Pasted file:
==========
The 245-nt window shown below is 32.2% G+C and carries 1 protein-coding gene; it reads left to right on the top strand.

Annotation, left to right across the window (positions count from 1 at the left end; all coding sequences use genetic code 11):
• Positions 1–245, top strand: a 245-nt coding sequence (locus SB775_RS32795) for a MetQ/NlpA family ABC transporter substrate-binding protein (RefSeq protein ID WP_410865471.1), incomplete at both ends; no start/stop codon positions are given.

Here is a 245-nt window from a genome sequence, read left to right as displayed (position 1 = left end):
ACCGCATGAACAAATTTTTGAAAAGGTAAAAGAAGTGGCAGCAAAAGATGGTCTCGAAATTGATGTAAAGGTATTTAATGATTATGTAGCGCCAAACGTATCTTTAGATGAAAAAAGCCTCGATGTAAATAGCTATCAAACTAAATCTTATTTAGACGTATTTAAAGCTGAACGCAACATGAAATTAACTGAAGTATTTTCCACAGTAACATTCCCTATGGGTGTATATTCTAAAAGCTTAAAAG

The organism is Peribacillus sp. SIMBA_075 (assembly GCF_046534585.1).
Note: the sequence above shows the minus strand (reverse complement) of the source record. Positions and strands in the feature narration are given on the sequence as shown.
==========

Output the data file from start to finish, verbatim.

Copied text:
The 245-nt window shown below is 32.2% G+C and carries 1 protein-coding gene; it reads left to right on the top strand.

Annotation, left to right across the window (positions count from 1 at the left end; all coding sequences use genetic code 11):
• Positions 1–245, top strand: a 245-nt coding sequence (locus SB775_RS32795) for a MetQ/NlpA family ABC transporter substrate-binding protein (RefSeq protein ID WP_410865471.1), incomplete at both ends; no start/stop codon positions are given.

Here is a 245-nt window from a genome sequence, read left to right as displayed (position 1 = left end):
ACCGCATGAACAAATTTTTGAAAAGGTAAAAGAAGTGGCAGCAAAAGATGGTCTCGAAATTGATGTAAAGGTATTTAATGATTATGTAGCGCCAAACGTATCTTTAGATGAAAAAAGCCTCGATGTAAATAGCTATCAAACTAAATCTTATTTAGACGTATTTAAAGCTGAACGCAACATGAAATTAACTGAAGTATTTTCCACAGTAACATTCCCTATGGGTGTATATTCTAAAAGCTTAAAAG

The organism is Peribacillus sp. SIMBA_075 (assembly GCF_046534585.1).
Note: the sequence above shows the minus strand (reverse complement) of the source record. Positions and strands in the feature narration are given on the sequence as shown.